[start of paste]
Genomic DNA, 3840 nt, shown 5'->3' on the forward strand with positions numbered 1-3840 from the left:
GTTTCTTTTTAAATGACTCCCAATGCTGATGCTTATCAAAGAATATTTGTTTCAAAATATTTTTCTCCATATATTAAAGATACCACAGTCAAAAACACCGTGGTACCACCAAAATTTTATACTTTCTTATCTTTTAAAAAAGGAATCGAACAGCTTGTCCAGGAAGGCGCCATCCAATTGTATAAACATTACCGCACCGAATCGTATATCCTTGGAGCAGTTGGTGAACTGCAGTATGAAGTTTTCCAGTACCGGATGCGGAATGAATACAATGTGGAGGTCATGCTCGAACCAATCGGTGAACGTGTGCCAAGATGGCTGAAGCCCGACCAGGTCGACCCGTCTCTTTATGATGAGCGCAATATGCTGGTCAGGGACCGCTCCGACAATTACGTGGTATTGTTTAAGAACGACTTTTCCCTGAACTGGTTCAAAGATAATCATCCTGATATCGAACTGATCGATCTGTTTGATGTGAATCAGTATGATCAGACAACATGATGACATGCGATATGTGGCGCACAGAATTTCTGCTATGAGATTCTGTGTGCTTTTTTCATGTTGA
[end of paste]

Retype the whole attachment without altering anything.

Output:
Genomic DNA, 3840 nt, shown 5'->3' on the forward strand with positions numbered 1-3840 from the left:
GTTTCTTTTTAAATGACTCCCAATGCTGATGCTTATCAAAGAATATTTGTTTCAAAATATTTTTCTCCATATATTAAAGATACCACAGTCAAAAACACCGTGGTACCACCAAAATTTTATACTTTCTTATCTTTTAAAAAAGGAATCGAACAGCTTGTCCAGGAAGGCGCCATCCAATTGTATAAACATTACCGCACCGAATCGTATATCCTTGGAGCAGTTGGTGAACTGCAGTATGAAGTTTTCCAGTACCGGATGCGGAATGAATACAATGTGGAGGTCATGCTCGAACCAATCGGTGAACGTGTGCCAAGATGGCTGAAGCCCGACCAGGTCGACCCGTCTCTTTATGATGAGCGCAATATGCTGGTCAGGGACCGCTCCGACAATTACGTGGTATTGTTTAAGAACGACTTTTCCCTGAACTGGTTCAAAGATAATCATCCTGATATCGAACTGATCGATCTGTTTGATGTGAATCAGTATGATCAGACAACATGATGACATGCGATATGTGGCGCACAGAATTTCTGCTATGAGATTCTGTGTGCTTTTTTCATGTTGA